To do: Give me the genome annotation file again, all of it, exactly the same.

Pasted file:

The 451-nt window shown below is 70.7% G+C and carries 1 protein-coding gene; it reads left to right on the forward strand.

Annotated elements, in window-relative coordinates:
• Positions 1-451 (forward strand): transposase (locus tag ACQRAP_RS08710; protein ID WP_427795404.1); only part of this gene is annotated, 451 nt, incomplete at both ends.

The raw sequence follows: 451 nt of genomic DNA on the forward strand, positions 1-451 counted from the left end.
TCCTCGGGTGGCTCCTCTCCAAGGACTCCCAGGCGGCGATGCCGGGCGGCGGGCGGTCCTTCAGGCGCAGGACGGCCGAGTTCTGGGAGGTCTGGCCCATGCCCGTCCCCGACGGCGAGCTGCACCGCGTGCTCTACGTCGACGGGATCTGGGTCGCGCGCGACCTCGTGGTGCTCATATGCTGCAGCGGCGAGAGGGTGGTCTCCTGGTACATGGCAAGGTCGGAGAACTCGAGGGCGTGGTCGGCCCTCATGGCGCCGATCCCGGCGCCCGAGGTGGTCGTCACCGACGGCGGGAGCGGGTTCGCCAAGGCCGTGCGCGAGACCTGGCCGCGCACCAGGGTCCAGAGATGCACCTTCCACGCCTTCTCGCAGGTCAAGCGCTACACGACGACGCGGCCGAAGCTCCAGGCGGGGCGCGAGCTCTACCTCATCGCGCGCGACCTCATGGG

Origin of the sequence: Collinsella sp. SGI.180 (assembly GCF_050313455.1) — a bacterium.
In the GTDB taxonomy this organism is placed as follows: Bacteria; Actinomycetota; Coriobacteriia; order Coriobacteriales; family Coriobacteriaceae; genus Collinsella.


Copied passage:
The 451-nt window shown below is 70.7% G+C and carries 1 protein-coding gene; it reads left to right on the forward strand.

Annotated elements, in window-relative coordinates:
• Positions 1-451 (forward strand): transposase (locus tag ACQRAP_RS08710; protein ID WP_427795404.1); only part of this gene is annotated, 451 nt, incomplete at both ends.

The raw sequence follows: 451 nt of genomic DNA on the forward strand, positions 1-451 counted from the left end.
TCCTCGGGTGGCTCCTCTCCAAGGACTCCCAGGCGGCGATGCCGGGCGGCGGGCGGTCCTTCAGGCGCAGGACGGCCGAGTTCTGGGAGGTCTGGCCCATGCCCGTCCCCGACGGCGAGCTGCACCGCGTGCTCTACGTCGACGGGATCTGGGTCGCGCGCGACCTCGTGGTGCTCATATGCTGCAGCGGCGAGAGGGTGGTCTCCTGGTACATGGCAAGGTCGGAGAACTCGAGGGCGTGGTCGGCCCTCATGGCGCCGATCCCGGCGCCCGAGGTGGTCGTCACCGACGGCGGGAGCGGGTTCGCCAAGGCCGTGCGCGAGACCTGGCCGCGCACCAGGGTCCAGAGATGCACCTTCCACGCCTTCTCGCAGGTCAAGCGCTACACGACGACGCGGCCGAAGCTCCAGGCGGGGCGCGAGCTCTACCTCATCGCGCGCGACCTCATGGG

Origin of the sequence: Collinsella sp. SGI.180 (assembly GCF_050313455.1) — a bacterium.
In the GTDB taxonomy this organism is placed as follows: Bacteria; Actinomycetota; Coriobacteriia; order Coriobacteriales; family Coriobacteriaceae; genus Collinsella.